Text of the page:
I want to comment on this. The person who wrote this grew up at BJU, right on campus, immersed in that world.
I lived in Greenville from the time I was 13 (1962) until we moved to North Carolina about ten years later. Then we moved back to Travelers Rest from 1986 until 1992.
I married a guy who grew up in Greenville, outside the Bob Jones bubble. He never attended church regularly. He went to Paris High School and graduated in 1959. He has remained in contact with people he knew in high school all his life – and most of those people have never left Greenville.
This was my experience: I was at Bob Jones Academy until the spring of 1964, the end of my tenth grade year of high school. So I only spent two of the ten years I lived in Greenville in the BJU environment. I transferred to Wade Hampton High School, where I graduated in 1966. From there, I went to Greenville General Hospital School of Nursing, where I graduated in August of 1969.
I think I know something about what “the Greenville community” knew “well” about BJU.
When I was in the eleventh grade at Wade Hampton, I had an English teacher who was just super. I think of her today as probably the best teacher I ever had. She was young, right out of college, energetic, dedicated and for the time and place, very liberal. She had graduated from Furman.
One spring weekend, toward the end of that school year (1965), she had a few college friends over to her apartment for dinner and a party. It was nice weather, and they ended up out on the patio which was enclosed by a privacy fence. However, it wasn’t private enough.
The group was interracial. That was bad in 1965 Greenville, but what was worse was that they were dancing. And my teacher danced with a black guy.
The fallout was swift and brutal. She was allowed to finish teaching that year and then her contract was not renewed. I do not know what happened to her or where she went. The school district that got her was lucky indeed.
I do remember her sitting on her desk (right on the desktop with her feet dangling – she was short), telling us what happened. She wanted us to hear about it from her and not from rumors. There was no romantic relationship between her and the black guy. They were simply friends from college.
I graduated from Wade Hampton High School in 1966. There were no black students in my graduating class and I’m almost certain there were no black students in the whole school at that time. I never went to school with a black person in my whole life, ever.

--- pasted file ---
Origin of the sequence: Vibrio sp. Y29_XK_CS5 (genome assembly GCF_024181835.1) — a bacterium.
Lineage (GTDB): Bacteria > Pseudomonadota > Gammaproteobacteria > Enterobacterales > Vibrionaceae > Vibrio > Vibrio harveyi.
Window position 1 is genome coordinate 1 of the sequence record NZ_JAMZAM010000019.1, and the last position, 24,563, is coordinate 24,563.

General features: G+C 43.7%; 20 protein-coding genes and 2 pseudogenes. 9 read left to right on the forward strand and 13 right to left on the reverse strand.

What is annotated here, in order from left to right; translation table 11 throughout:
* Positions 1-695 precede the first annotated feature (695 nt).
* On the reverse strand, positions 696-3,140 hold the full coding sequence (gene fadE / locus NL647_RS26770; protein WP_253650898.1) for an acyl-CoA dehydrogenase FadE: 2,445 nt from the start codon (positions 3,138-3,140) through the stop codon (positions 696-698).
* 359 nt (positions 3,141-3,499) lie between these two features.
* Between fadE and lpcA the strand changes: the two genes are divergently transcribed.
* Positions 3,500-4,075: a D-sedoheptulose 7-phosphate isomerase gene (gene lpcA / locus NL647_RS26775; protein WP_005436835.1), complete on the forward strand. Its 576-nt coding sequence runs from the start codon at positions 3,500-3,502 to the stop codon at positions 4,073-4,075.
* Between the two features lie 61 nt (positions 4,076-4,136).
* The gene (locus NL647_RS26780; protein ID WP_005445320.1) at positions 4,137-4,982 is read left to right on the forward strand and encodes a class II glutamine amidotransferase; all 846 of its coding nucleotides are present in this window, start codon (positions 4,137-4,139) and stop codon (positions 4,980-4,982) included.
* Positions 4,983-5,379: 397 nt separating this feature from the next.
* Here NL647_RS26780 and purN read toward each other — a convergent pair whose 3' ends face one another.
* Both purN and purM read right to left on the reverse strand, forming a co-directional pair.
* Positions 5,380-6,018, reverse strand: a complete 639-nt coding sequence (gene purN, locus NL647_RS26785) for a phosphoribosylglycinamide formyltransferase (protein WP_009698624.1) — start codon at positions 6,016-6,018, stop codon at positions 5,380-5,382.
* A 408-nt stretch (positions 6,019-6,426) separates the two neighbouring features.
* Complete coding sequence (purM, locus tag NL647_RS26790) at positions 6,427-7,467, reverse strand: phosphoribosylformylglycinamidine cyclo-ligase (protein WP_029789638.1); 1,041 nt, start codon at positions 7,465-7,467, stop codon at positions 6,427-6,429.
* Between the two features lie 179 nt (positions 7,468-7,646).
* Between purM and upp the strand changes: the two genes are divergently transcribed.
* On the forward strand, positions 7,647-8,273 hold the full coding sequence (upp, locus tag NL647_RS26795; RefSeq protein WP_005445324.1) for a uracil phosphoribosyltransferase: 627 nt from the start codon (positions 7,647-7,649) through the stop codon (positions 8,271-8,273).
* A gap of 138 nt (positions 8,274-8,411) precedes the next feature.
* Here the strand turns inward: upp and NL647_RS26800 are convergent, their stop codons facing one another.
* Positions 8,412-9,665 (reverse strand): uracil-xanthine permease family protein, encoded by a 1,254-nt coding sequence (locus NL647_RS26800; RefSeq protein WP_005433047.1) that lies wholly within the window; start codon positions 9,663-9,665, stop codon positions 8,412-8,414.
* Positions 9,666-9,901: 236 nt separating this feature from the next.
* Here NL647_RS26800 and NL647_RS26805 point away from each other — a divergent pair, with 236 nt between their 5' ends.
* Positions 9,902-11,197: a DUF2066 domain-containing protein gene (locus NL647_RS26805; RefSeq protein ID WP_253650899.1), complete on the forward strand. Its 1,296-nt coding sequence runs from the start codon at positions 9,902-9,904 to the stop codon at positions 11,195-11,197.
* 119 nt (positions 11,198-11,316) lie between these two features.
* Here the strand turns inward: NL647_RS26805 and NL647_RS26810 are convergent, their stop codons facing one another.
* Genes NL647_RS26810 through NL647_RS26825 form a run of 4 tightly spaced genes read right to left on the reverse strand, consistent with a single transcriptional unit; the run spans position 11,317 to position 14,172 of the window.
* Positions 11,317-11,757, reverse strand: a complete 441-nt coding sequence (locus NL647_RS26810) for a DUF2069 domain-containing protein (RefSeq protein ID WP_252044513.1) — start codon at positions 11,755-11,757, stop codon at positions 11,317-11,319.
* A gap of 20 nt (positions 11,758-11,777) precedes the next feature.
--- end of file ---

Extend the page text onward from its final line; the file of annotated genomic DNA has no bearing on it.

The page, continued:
There were no black students in the Greenville General Hospital School of Nursing, either. There were either one or two classes after mine (the school closed down due to the rise of the two-year nursing programs) – and to my knowledge, they never graduated a black student ever. And I took a good many classes at Furman as well – all GGH nursing students took their academic courses at Furman. No black students in sight.
So, into the early seventies, I absolutely know that Greenville schools remained pretty much segregated, in spite of the fact that Brown v. the Board of Education had been decided before I started kindergarten.
My husband Dave is ten years older than I am. This is where he went to school – Paris High School (now torn down). Obviously, no black students.
I asked him about all this. I showed him the original post above and asked him what he thought. His reply was that the Greenville community did not think it was even slightly odd that BJU didn’t have black students – nobody else did either.
The Greenville community thought of BJU as weird, strict, and very religious. They pretty much still do. They did not think of them as racist, because the Greenville community was also racist.
When I started working for money at the hospital after I graduated, I spent a year or so in the premature nursery (what today would be called the “intensive care nursery”). One of my co-workers was black. She was the first black person I ever knew who was my peer. She had gone to nursing school in the North, married a Southern guy from Greenville and moved.
She used to tell me stories about the culture shock she experienced when she moved South. Everything was odd to her. Her mother-in-law cooked chitterlings. She thought that was the most disgusting thing imaginable.
But the story I’ve remembered all these years was about when she and her husband (a fairly successful brickmason) bought their house. She called a realtor and made an appointment to meet him at the realty office to go look at some houses. When she got there, she said that the look on his face told her everything. He was horrified. He’d put together a group of homes for them to go look at, thinking she was white. He thought that because she had no black accent.
He had to back up, make excuses and come up with a different list.
And this was in the early seventies.
So when the commenter above says that BJU has this deep-seated, terribly ingrained history of racism, he’s talking about the whole South, and certainly the whole of Greenville County.
While it’s absolutely true that Bob Jones University remained racist while the rest of world more or less (we can argue all day about how much progress the country as a whole has made, and the South in particular) moved on, it’s not as stark as he makes it sound.
On TSG, they are trying very hard to paint a picture of this very racist institution sitting in the center of a city that was progressive and integrated and oh, so lovely. That is simply not true.
And it is true that Dave knows about the SCOTUS case where BJU lost their tax exempt status, but he knows about that because he’s married to me, and I told him about it. The average person in Greenville does not know about it or care about it. To them, BJU is just religious and weird.
The sports whiteout does not have a different connotation when BJU does it than when any other school does it. Saying it doesn’t make it so.